“So our whole strategy was let’s build pillars—we don’t call them ERP anymore—we call them cloud suites. A suite that’s got a hub, which only serves adjacent industries that have commonality, and we have four different hubs that really drive what we are trying to do with last-mile functionality.”

Somasundaram called it a “unique approach in the market” that “does create an extra burden on us to optimize these engines and build all that specific functionality in there.”

But, harkening back to the bad old days of enterprise software, he said the heavy lifting Infor has taken on “seems to be much more effective than having 90,000 switches you have to tweak to get anything to work for any particular industry.”

“We’re not trying to go after everything”

Samuelson reinforced Somasundaram’s contention about the need for carefully tailored solutions.

“To Soma’s point, we don’t have one product that we’re trying to solve everything with. Instead, we have four platforms and each serves a very select number of industries, and we’re not trying to go after everything. And by going deeply into specific industry with specific products, that will help our customers get to the future that you’re talking about.”

And Somasundaram, who’s been designing enterprise software applications for 30 years, added this take on traditional ERP and described how it simply can’t meet the rapidly emerging world of digital business and automation everywhere.

“Like you described, Bob, the notion of ERP serving a certain purpose in the last 20 years, that was fine. But today in the digital world, people want to consume the business service in a fashion that may not necessarily be through the user experience—through the screen. If I have automation in my plant, in my factory, robots are communicating with the system in that scenario. If I have Alexa for business at my desk, I’m communicating with Alexa to get information from the ERP system,” he said.

“So in that scenario, we actually had the opportunity to build this literally from scratch, and we spent $5 billion to build these solutions. Obviously, we stole our own design ideas from the acquisitions we had from before, but these solutions were built industry-specific, built with a high degree of API-centricity, and a high degree of data-centricity. So if you have a data-rich architecture and an APA-rich architecture, then these services can be consumed in a fashion that you couldn’t do in the traditional application. So it’s both industry specific as well as modern technology that we feel is what needs to be there to drive digital transformation.”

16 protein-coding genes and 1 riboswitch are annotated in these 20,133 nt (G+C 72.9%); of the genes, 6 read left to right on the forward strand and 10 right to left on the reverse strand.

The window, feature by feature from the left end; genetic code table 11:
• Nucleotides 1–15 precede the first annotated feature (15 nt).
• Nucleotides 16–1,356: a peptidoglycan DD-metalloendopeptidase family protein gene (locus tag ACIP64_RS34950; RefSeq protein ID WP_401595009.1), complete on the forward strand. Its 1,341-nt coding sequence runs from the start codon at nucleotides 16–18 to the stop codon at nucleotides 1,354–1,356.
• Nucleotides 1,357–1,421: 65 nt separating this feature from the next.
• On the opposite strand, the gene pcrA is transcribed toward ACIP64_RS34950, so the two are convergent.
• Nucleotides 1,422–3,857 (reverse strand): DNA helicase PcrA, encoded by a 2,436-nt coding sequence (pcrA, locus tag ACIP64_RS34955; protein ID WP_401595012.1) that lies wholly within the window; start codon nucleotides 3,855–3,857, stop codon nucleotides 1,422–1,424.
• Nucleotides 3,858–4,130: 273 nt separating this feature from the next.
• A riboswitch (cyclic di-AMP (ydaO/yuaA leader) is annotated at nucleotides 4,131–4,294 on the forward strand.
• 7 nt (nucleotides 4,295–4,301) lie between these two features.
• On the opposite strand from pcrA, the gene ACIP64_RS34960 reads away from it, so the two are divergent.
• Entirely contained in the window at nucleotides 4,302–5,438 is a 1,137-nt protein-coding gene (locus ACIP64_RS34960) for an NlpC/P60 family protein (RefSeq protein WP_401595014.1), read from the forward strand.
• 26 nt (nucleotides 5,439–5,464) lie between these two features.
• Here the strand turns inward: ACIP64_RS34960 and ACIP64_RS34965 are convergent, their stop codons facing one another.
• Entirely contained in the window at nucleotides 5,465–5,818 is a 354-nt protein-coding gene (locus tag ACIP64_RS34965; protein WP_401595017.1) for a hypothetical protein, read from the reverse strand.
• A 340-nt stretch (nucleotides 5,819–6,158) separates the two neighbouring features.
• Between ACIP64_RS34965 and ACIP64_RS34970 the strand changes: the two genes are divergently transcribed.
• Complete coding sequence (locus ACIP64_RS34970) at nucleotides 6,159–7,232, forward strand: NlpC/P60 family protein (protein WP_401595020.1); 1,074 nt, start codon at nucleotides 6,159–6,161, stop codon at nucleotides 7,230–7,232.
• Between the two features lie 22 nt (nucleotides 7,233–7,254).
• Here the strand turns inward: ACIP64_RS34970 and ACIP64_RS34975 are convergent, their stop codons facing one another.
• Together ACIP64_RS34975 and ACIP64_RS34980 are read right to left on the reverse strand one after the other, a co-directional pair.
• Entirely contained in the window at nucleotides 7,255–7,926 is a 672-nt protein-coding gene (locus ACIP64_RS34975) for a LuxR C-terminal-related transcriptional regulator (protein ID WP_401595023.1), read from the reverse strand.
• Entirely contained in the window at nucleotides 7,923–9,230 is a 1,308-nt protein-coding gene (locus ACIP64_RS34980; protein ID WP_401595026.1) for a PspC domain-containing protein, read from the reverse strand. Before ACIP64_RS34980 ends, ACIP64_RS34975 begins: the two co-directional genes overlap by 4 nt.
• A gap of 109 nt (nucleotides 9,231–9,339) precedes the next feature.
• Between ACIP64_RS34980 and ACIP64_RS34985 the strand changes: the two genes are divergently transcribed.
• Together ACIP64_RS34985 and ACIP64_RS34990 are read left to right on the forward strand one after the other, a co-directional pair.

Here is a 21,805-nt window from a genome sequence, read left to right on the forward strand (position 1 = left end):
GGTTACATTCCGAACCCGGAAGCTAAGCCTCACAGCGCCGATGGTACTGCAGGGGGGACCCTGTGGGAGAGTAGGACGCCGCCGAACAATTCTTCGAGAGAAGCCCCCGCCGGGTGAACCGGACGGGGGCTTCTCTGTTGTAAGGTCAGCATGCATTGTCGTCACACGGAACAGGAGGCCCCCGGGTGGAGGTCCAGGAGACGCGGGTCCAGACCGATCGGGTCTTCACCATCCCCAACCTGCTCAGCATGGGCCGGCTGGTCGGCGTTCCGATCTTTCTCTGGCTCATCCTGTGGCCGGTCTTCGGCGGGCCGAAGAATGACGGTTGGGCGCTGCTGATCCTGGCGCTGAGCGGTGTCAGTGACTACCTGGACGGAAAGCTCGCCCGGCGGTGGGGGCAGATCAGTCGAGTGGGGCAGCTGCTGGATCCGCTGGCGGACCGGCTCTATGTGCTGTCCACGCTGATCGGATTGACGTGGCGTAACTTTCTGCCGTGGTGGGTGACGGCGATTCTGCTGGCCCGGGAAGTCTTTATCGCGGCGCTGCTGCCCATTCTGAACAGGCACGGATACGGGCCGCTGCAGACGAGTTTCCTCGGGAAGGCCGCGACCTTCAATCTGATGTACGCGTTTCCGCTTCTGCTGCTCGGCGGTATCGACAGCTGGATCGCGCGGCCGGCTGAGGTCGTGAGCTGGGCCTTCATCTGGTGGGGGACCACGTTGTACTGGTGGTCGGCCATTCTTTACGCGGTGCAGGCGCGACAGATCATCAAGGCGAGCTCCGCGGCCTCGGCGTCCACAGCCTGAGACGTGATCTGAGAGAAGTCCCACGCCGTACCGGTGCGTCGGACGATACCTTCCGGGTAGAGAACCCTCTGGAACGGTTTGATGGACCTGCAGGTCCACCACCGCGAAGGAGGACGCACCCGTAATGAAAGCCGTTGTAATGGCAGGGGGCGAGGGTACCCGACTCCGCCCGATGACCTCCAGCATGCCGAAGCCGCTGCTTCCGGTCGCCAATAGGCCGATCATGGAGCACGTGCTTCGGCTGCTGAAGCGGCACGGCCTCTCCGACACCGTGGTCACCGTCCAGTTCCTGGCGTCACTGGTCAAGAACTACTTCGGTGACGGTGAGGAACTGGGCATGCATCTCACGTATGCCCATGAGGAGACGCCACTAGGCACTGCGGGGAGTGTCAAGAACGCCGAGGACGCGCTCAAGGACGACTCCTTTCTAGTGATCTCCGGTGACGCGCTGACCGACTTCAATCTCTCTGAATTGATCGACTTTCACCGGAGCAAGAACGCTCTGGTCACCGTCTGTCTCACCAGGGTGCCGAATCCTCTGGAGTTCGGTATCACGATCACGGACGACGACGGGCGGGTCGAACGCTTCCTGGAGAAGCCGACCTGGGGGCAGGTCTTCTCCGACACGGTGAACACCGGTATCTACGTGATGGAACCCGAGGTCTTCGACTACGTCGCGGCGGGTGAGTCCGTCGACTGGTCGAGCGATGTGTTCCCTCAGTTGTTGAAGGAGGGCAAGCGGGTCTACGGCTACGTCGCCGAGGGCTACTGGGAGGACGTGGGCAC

Infor will face serious competition in the vertical apps space

Clearly Infor feels that everything it’s been doing for the past decade has led up to this moment when industry-specific solutions have become the hottest trend in the entire cloud industry. And in these early days, it looks to me that Infor has a good chance to find itself in the top half of my forthcoming Industry Cloud Top 10 rankings, perhaps as high up as #2.

Will Infor be able to continue to thrive in that rarified air? The competition will be savage, and no doubt Infor will need to be prepared to continue investing massively to keep up with the likes of Google and Microsoft and SAP and Oracle, all of which have declared extremely serious intentions to being leaders in industry-specific solutions.

But according to Samuelson, that’s not a problem.

“Yeah, there was a time when that was more of a struggle,” he said.

“But as you may know, we’re private and extraordinarily well-funded [by Koch Industries], and that’s actually given us an advantage on that front. 

“Obviously, a lot of companies say, ‘We’re long-term focused, we’re your partner for the long-term, but we’ve got to make this number this quarter.’ 

“But we have a very, very different approach. We are truly thinking in decades, and that’s the way our owners think, and so when we talk with customers on that front, there’s a lot of certainty around direction, and then that shows up in how we deal with them as well.”

As I noted, you can check out the entire interview with Samuelson and Somasundaram via our Cloud Wars Live podcast channel.